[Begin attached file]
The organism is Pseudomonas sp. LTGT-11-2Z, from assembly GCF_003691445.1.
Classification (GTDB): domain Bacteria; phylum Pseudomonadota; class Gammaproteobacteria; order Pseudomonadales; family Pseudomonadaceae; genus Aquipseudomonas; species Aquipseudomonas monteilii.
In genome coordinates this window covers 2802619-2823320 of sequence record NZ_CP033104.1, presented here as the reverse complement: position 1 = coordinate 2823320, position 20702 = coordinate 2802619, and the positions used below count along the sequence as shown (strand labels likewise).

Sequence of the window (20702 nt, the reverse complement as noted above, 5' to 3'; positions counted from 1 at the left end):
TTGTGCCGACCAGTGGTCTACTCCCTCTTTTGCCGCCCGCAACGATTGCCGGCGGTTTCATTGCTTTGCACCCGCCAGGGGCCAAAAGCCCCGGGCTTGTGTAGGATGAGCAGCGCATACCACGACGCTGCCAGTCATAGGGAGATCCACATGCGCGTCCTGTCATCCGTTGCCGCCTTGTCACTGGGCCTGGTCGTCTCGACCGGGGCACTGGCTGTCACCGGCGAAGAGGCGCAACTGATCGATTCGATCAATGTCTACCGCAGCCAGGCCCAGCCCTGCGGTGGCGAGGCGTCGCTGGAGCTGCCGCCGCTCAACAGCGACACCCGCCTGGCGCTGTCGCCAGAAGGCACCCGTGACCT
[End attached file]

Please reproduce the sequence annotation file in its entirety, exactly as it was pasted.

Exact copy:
The organism is Pseudomonas sp. LTGT-11-2Z, from assembly GCF_003691445.1.
Classification (GTDB): domain Bacteria; phylum Pseudomonadota; class Gammaproteobacteria; order Pseudomonadales; family Pseudomonadaceae; genus Aquipseudomonas; species Aquipseudomonas monteilii.
In genome coordinates this window covers 2802619-2823320 of sequence record NZ_CP033104.1, presented here as the reverse complement: position 1 = coordinate 2823320, position 20702 = coordinate 2802619, and the positions used below count along the sequence as shown (strand labels likewise).

Sequence of the window (20702 nt, the reverse complement as noted above, 5' to 3'; positions counted from 1 at the left end):
TTGTGCCGACCAGTGGTCTACTCCCTCTTTTGCCGCCCGCAACGATTGCCGGCGGTTTCATTGCTTTGCACCCGCCAGGGGCCAAAAGCCCCGGGCTTGTGTAGGATGAGCAGCGCATACCACGACGCTGCCAGTCATAGGGAGATCCACATGCGCGTCCTGTCATCCGTTGCCGCCTTGTCACTGGGCCTGGTCGTCTCGACCGGGGCACTGGCTGTCACCGGCGAAGAGGCGCAACTGATCGATTCGATCAATGTCTACCGCAGCCAGGCCCAGCCCTGCGGTGGCGAGGCGTCGCTGGAGCTGCCGCCGCTCAACAGCGACACCCGCCTGGCGCTGTCGCCAGAAGGCACCCGTGACCT